New Zealand should do more to support United Nations' peacekeeping missions - regardless of its bid to become a member of the organisation's Security Council.
That was the opinion of some speakers at a symposium on New Zealand's security future in Wellington on Wednesday, who were reflecting on the county's involvement in Afghanistan and other theatres of war.
Of the UN's 193 members, New Zealand is ranked 92nd for its commitment to peacekeeping.
Paul Sinclair, a lecturer in strategic studies at Wellington's Victoria University, says following its involvement in Afghanistan, East Timor and Solomon Islands - which weren't UN missions - New Zealand can now do more to support the UN.
Mr Sinclair said that commitment should be made - regardless of whether New Zealand is elected to the UN Security Council in October 2014.
"There are opportunities to work more closely with some of the Asian countries like Malaysia, Indonesia, Philippines (which) are now very active peacekeeping contributors. They're countries that we work well with, we get on together very well with their militaries.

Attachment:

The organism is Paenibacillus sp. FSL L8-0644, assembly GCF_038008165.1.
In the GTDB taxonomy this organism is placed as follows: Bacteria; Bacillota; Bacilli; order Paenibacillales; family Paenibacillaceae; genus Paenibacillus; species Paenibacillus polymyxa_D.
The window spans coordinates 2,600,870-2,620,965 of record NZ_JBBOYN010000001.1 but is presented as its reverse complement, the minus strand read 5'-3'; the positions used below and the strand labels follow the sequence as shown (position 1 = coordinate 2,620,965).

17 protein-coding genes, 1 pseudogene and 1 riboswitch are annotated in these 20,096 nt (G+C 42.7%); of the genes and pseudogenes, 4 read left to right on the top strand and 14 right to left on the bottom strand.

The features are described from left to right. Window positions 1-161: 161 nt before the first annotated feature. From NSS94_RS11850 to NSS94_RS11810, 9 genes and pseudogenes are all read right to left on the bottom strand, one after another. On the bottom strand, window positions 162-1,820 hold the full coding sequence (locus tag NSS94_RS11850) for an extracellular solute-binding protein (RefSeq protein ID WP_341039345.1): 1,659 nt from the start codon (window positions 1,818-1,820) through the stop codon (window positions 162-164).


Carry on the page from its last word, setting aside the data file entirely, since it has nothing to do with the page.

"I would argue, irrespective of our campaign for the UN Security Council, that it's something we need to look at doing."
Robert Patman, a professor of international relations, said New Zealand built a good reputation for its work in Afghanistan and will soon be asked to deploy into other conflict zones.
Professor Patman said New Zealand has a good relationship with the permanent Security Council members and, if elected, could encourage them to exercise restraint when wielding the veto.
However Robert Ayson, a professor of strategic studies, told the symposium the New Zealand Government needs to take a hard-nosed approach when choosing military deployments.
Professor Ayson said New Zealand's national and regional interests should outweigh those of traditional defence partners.
Even if the United States decided to respond to new security problems, that shouldn't automatically draw New Zealand into a conflict, he said.
"If there is not a mission which actually suits our national interests and our sense of what works for the types of things that New Zealand wishes to achieve for its Defence Force and its foreign policy and its strategic interests, then we should be very cautious."
Professor Ayson said he expects New Zealand would want to focus on regional security in the future, particularly in the Pacific, and maintain a Defence Force capable of responding in that theatre.